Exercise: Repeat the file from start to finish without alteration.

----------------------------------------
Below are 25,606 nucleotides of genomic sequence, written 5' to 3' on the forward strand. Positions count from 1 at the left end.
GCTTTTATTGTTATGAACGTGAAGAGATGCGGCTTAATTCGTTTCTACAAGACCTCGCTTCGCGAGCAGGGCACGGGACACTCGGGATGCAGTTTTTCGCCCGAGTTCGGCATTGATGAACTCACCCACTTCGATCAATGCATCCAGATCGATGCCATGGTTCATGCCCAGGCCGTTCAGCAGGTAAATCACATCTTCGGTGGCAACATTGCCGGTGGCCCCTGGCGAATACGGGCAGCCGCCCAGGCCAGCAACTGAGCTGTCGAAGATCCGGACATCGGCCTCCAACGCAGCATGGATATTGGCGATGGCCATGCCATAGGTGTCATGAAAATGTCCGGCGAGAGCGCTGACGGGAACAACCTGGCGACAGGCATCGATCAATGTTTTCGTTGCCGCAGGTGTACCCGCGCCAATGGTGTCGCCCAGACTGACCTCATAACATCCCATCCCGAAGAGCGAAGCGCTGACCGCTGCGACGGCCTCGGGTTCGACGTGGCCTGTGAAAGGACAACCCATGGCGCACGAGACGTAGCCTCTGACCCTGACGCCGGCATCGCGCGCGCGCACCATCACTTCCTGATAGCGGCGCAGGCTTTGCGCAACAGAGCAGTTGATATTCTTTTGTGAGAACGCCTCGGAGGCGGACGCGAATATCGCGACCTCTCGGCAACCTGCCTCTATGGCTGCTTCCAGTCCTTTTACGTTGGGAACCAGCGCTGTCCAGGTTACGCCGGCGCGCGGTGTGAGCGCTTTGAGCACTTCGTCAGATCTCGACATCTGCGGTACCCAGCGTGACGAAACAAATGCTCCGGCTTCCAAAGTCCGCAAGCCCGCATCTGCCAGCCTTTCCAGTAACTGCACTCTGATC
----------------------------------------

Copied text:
Below are 25,606 nucleotides of genomic sequence, written 5' to 3' on the forward strand. Positions count from 1 at the left end.
GCTTTTATTGTTATGAACGTGAAGAGATGCGGCTTAATTCGTTTCTACAAGACCTCGCTTCGCGAGCAGGGCACGGGACACTCGGGATGCAGTTTTTCGCCCGAGTTCGGCATTGATGAACTCACCCACTTCGATCAATGCATCCAGATCGATGCCATGGTTCATGCCCAGGCCGTTCAGCAGGTAAATCACATCTTCGGTGGCAACATTGCCGGTGGCCCCTGGCGAATACGGGCAGCCGCCCAGGCCAGCAACTGAGCTGTCGAAGATCCGGACATCGGCCTCCAACGCAGCATGGATATTGGCGATGGCCATGCCATAGGTGTCATGAAAATGTCCGGCGAGAGCGCTGACGGGAACAACCTGGCGACAGGCATCGATCAATGTTTTCGTTGCCGCAGGTGTACCCGCGCCAATGGTGTCGCCCAGACTGACCTCATAACATCCCATCCCGAAGAGCGAAGCGCTGACCGCTGCGACGGCCTCGGGTTCGACGTGGCCTGTGAAAGGACAACCCATGGCGCACGAGACGTAGCCTCTGACCCTGACGCCGGCATCGCGCGCGCGCACCATCACTTCCTGATAGCGGCGCAGGCTTTGCGCAACAGAGCAGTTGATATTCTTTTGTGAGAACGCCTCGGAGGCGGACGCGAATATCGCGACCTCTCGGCAACCTGCCTCTATGGCTGCTTCCAGTCCTTTTACGTTGGGAACCAGCGCTGTCCAGGTTACGCCGGCGCGCGGTGTGAGCGCTTTGAGCACTTCGTCAGATCTCGACATCTGCGGTACCCAGCGTGACGAAACAAATGCTCCGGCTTCCAAAGTCCGCAAGCCCGCATCTGCCAGCCTTTCCAGTAACTGCACTCTGATC